The Early Years

Health inequalities start young

Health inequalities can affect both unborn babies and very young children, if they are exposed to environmental, social and behavioural factors potentially hazardous to health. Examples include parental smoking, which increases the risk of a premature birth and low birthweight; poor diet (including low breast-feeding rates); and limited opportunities for exercise and early cognitive development. The economic, material and psychosocial conditions in which children grow up are a significant factor in reinforcing health inequalities

Childhood obesity is more prevalent in deprived areas and is both a result of health inequalities (with an unhealthy diet and lack of exercise major factors) and a cause of future health inequalities, as obese children tend to grow up to become obese adults, with all the additional health risks this entails – seen most recently in higher risk of death from Covid-19. The prevalence of overweight and obesity has increased worldwide during the last 30 years.  So, tackling childhood obesity is likely to be an important part of any strategy to reduce health inequalities.

Interventions aimed at mothers-to-be and recent mothers are potentially important, as they control their children’s food environment and many of their experiences from the womb into the early years. This article therefore focuses on examples of early years intervention programmes that aim to tackle health inequalities both in the UK and across Europe.


The Henry programme (Leeds)

The Healthy Weight Strategy, implemented in Leeds since 2009 as part of the HENRY programme, aimed to train professionals to support families in ensuring ‘a healthy start in life’ by delivering programmes for families in community settings. A study by Oxford University in 2019 concluded there was a ‘significant and sustained year-on-year decrease in obesity rates at Reception’. Furthermore, the greatest decline (of 9%) was seen in children from the most deprived areas, which the HENRY programme targeted. As the graph below indicates childhood obesity prevalence rates in Leeds fell below the national average


Leeds has now officially implemented the HENRY programme as part of its healthy weight policy and strategy in local primary schools within the city.


Maternity Transformation Programme (England)

Another example of health inequalities is that lower socio-economic status is significantly associated with increased risk of multiple adverse pregnancy outcomes. That’s why the Maternity Transformation Programme, led by Public Health England and pioneered by local Clinical Commissioning Groups (CCGs), includes establishing better quality maternity services in England by involving key stakeholders in the process, including NHS England, charities, academics and other professional bodies). It is a key element in the government strategy to ‘halve the number of stillbirths, neonatal and maternal deaths and brain injuries by 2030’. Other specific aims include preventing poor health outcomes by improving women’s health before, during and after pregnancy and improving women’s access to perinatal mental health services, to improve the overall mental and physical well-being of expectant mothers.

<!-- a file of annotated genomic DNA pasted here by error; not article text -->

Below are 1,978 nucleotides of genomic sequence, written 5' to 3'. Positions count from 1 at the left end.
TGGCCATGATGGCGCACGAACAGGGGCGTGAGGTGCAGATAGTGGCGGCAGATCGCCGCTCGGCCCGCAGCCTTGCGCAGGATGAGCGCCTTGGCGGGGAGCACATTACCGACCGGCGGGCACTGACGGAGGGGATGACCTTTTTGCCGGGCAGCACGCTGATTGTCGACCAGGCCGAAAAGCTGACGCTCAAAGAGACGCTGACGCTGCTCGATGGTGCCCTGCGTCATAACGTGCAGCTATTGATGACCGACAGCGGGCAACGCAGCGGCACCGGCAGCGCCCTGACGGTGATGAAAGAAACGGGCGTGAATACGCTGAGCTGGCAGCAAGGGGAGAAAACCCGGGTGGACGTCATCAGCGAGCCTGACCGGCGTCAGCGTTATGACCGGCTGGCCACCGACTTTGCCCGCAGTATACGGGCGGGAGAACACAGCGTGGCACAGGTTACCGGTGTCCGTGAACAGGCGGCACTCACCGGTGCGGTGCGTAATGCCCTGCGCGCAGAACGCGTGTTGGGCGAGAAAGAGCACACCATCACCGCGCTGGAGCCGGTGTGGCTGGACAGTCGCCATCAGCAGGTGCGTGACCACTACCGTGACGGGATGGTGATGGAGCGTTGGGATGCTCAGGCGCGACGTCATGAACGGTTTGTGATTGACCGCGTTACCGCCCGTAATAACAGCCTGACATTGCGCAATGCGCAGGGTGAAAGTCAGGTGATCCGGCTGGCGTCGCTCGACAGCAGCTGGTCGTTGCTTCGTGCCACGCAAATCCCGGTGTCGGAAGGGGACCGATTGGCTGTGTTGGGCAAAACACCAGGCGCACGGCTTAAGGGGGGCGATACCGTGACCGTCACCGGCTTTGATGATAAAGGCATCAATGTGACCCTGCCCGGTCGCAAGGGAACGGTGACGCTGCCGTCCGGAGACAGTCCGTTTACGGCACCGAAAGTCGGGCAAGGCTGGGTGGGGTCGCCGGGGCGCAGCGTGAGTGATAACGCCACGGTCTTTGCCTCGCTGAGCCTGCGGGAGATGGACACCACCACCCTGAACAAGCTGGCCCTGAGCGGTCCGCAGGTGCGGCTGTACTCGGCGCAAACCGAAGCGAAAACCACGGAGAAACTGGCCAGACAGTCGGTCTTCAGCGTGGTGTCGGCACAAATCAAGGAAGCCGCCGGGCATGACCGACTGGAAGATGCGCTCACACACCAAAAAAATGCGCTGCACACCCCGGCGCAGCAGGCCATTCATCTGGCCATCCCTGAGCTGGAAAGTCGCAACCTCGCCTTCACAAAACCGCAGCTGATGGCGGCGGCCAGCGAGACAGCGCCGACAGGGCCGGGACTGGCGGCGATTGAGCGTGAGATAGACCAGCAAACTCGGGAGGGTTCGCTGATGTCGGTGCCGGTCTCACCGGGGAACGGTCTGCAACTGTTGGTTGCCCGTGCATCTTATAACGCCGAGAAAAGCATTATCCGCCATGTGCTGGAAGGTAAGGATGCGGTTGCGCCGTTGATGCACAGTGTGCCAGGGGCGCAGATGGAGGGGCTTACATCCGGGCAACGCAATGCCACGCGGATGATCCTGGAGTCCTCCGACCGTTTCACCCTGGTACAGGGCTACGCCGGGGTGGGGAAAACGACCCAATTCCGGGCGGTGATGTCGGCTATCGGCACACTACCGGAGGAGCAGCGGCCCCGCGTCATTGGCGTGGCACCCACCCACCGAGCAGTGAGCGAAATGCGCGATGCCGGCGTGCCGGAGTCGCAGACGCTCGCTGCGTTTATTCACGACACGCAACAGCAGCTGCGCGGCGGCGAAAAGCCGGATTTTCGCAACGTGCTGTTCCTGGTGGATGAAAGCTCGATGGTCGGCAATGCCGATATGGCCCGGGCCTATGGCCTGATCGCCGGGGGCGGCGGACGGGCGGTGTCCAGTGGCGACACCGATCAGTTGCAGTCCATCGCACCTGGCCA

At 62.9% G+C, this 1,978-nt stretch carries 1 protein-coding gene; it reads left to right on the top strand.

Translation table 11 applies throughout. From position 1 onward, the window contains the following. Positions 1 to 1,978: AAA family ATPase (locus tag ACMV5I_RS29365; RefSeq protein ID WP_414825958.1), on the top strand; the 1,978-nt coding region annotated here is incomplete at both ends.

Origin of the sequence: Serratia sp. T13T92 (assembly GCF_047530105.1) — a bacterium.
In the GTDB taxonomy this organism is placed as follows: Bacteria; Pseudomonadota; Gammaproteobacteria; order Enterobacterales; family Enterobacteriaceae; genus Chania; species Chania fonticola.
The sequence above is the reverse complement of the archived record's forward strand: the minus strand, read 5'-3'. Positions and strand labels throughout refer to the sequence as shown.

The National Maternity Review, commissioned by NHS England and published in 2016, found NHS England had reached its target of reducing the number of stillbirths by a fifth ahead of schedule while also ensuring measures to help lower the maternal and neonatal mortality rates.


EPODE programme (France)

‘Ensemble Prévenons l'Obésité Des Enfants’ (EPODE) is a large-scale initiative implemented in France since 2003, which explores sustainable, long-term strategies for local communities to reduce childhood obesity rates. Online marketing tools, coordination teams and health coaches are just some of the tools used to gather local stakeholders, both from the private and public sector, into local steering groups, with its community focus seen as an important factor in its success. EPODE has helped reduce childhood obesity levels and been identified as having the potential to reduce health inequalities more generally. Its success has led to its adoption in other countries.


Healthy Child Programme (UK-wide initiative)

The Healthy Child Programme, delivered and run by local GPs and healthcare professionals and Sure Start Children centres and commissioned by the Department of Health in late 2009, aims to provide universal preventative measures and services for the early life stages. By providing comprehensive advice around mental and physical wellbeing and running a series of screening and immunisation programmes at each stage of the child’s life, it differs from earlier initiatives by providing a ‘greater focus on antenatal care’ and identifying families who are at high-risk. Some of the programme’s sub-objectives include encouraging mothers to breastfeed and parents to develop better relationships with their children as well as identifying issues early on in a child’s life, such as poor language development. It also runs a series of health promotion initiatives aimed directly at parents, to include smoking, alcohol and drugs campaigns.